In the coming weeks, teams of OHR lawyers will be compiling an inventory of state property. This is a long overdue step that can and should be carried out on schedule in advance of the next meeting of the Peace Implementation Council.
Although compiling the inventory should be a routine, technical exercise, much disinformation has been circulating about what is entailed. For this reason, it is necessary to explain clearly what state property is and what it is not and why the OHR is now conducting a task that should have been carried out by the domestic authorities some time ago.
What therefore is State Property? Firstly, it is
part of the legal succession from the Socialist Republic of Bosnia and Herzegovina (SRBiH), to the UN-recognized Republic of Bosnia and Herzegovina, to Bosnia and Herzegovina (BiH). This is in accordance with Article 1 of the Constitution of Bosnia and Herzegovina, that is Annex 4 of the Dayton Peace Agreement.
The Constitution provides the basis for the sovereign state and its two-entity structure. Questioning the legal succession in Article 1 is therefore akin to questioning the fact that BiH is a State made up of two entities. Contrary to some claims, the Dayton Peace Agreement and Annex 4 did not apportion state property to the entities.
Second, we are principally talking about two categories of state property: properties that as of 31 December 1991 were registered in the name of the SRBiH and its bodies, and properties that belonged to the Socialist Federal Republic of Yugoslavia (SFRY), whether situated within Bosnia or abroad, that the SFRY Succession Treaty specifically apportioned to BiH ., .
State property is, for the most part, military property such as barracks, but also certain government buildings, and summer residences of senior officials under the former system.
As important as what state property is, is what it is not.
Many politicians have wrongly assumed that “state property” is the same as “public property”. It is not. The Council of Ministers clearly defined the scope of state property in 2004. In this way, it does not extend to include property owned by companies disposed of through privatisation legislation, construction land allocated by the municipalities, and the like. The process for apportioning state property in accordance with requirements for permitting the transition from OHR to EUSR is not about determining how rivers, forests, parks and other property held for the “public good” are resolved. To the degree that ownership of these other properties and resources are subject to dispute, that will have to be resolved as appropriate by the judicial and legislatives authorities of this country, not by the OHR.
In 2004, the SFRY Succession Treaty entered into force and laid out how the movable and immovable assets of the former SFRY would be distributed among the former republics. Only after that did it really become practically possible to resolve these matters within BiH itself.
Despite efforts in 2004 by the Council of Ministers to begin dealing with these issues, entity governments nevertheless continued to sell and dispose of state property. For this reason, in March 2005 the High Representative prohibited the entities and the state from disposing of any such properties until the State Property Commission could resolve the matter.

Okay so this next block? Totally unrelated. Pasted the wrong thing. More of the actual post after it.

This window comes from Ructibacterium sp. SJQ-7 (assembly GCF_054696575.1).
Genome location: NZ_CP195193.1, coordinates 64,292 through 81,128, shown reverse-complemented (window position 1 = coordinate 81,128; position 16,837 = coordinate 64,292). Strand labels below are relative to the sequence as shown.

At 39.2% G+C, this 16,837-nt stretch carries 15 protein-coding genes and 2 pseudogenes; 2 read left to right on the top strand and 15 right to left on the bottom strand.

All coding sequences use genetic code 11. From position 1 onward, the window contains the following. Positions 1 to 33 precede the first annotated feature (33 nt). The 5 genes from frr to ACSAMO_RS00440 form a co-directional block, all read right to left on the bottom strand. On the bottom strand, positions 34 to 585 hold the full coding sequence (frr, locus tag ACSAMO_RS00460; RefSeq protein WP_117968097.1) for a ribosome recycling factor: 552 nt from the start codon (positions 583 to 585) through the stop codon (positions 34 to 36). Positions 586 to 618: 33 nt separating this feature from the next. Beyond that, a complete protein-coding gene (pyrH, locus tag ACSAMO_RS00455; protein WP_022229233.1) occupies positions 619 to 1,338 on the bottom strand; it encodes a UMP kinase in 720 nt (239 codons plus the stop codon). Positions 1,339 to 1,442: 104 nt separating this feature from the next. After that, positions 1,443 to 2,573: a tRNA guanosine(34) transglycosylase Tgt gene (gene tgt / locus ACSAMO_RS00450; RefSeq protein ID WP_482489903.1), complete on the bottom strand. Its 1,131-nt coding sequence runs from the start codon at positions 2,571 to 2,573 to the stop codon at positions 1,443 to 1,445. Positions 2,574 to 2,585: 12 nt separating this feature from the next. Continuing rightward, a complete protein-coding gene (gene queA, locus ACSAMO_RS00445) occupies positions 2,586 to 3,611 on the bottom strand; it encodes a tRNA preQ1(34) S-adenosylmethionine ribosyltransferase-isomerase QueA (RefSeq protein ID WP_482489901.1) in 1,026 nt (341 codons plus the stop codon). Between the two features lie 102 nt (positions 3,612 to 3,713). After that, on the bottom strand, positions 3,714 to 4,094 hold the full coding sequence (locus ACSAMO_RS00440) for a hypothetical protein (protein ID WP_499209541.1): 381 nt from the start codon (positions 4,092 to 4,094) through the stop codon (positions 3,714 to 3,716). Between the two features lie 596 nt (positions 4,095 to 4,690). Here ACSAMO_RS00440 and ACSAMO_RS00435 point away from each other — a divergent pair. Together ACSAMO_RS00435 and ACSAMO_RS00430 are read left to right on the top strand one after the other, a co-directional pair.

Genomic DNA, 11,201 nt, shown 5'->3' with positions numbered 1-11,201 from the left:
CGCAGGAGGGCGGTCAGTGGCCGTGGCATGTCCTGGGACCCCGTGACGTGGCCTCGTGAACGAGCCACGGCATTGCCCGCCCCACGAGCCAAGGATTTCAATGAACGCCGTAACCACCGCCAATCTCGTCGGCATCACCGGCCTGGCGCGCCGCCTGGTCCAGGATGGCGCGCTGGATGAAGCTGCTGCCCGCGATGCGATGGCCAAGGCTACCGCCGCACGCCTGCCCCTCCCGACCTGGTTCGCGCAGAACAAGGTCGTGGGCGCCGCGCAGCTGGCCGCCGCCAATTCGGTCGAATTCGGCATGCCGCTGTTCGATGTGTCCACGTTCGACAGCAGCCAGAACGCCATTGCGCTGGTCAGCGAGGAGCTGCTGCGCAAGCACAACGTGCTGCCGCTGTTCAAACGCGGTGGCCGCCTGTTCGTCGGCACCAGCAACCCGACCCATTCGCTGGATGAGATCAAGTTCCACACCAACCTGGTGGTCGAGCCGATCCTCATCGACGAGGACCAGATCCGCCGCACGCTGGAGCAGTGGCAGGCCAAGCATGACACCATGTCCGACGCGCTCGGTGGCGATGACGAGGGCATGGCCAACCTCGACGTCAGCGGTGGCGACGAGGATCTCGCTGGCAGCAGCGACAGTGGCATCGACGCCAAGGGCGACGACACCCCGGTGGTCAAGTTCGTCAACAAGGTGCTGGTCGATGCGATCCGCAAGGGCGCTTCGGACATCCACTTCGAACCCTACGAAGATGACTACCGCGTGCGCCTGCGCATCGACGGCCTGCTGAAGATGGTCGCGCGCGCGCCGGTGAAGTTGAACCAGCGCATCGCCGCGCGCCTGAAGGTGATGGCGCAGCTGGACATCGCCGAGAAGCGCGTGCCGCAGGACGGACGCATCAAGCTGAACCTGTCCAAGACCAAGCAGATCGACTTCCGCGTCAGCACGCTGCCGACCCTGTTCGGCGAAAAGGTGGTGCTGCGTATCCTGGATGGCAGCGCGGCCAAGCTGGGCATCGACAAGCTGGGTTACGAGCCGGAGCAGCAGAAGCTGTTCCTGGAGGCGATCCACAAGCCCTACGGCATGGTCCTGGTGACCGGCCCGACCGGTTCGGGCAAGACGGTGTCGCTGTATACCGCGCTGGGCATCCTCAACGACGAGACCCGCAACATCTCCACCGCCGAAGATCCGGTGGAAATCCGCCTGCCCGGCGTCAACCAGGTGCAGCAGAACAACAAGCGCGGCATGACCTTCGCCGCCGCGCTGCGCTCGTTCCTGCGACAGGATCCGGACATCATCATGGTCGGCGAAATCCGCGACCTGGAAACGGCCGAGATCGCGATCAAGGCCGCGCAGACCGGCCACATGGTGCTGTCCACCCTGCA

Political disputes over the past four-and-a-half years have prevented the Commission from completing its work, and so the ban on disposals remain in place.
In February 2008, the PIC Steering Board defined a resolution to the State Property issue as a priority objective and ever since has been calling for an inventory, a law, and an agreement between the state and the entities that would finally apportion this property in a manner that ensures that each level of government in BiH owns the property needed to carry out its public functions.
An accurate and complete inventory of state properties is obviously fundamental to doing this. Still, it took more than a year of urging by the PIC and the OHR to get the BiH Council of Ministers even to establish an Inventory Working Group, which was given a six-month mandate. With only a month left to complete its task, the Working Group has so far failed even to agree on a methodology.
Since the High Representative announced his intention to conduct the inventory, various commentators have provided reasons why it cannot be achieved. Some have said that the process would take years rather than months.
It seems that some politicians do not want an inventory to be taken. They want the ownership of this property to remain unclear. In some cases, this may allow them to continue profiting from exploitation of this property, even though it doesn’t belong to them but to the people of Bosnia and Herzegovina, and even though the issue of what properties the state and other levels of government will own going forward is a matter for political agreement.
Without an inventory, there can be no political agreement, and without such an agreement, there can be no transition from the OHR to the EUSR. Despite all the lofty talk about wanting the OHR gone, politicians have failed to do anything to fulfil the state property objective in time for the November meeting of the PIC Steering Board.
Given the failure of politicians in BiH to act in line with their obligations, the High Representative decided to have the OHR conduct the inventory by obtaining documents available to any citizen. Once collected, this data will be made public, and the people of this country will have a clearer picture about the property that can and should be used for their benefit, not for the personal agendas of those in power.
The inventory is just an inventory. The OHR will not decide who owns what; the authorities in BiH will have to do that. But with the inventory completed, the room for excuses shrinks and it will become crystal clear who wants the OHR to transition to the EUSR, and who does not.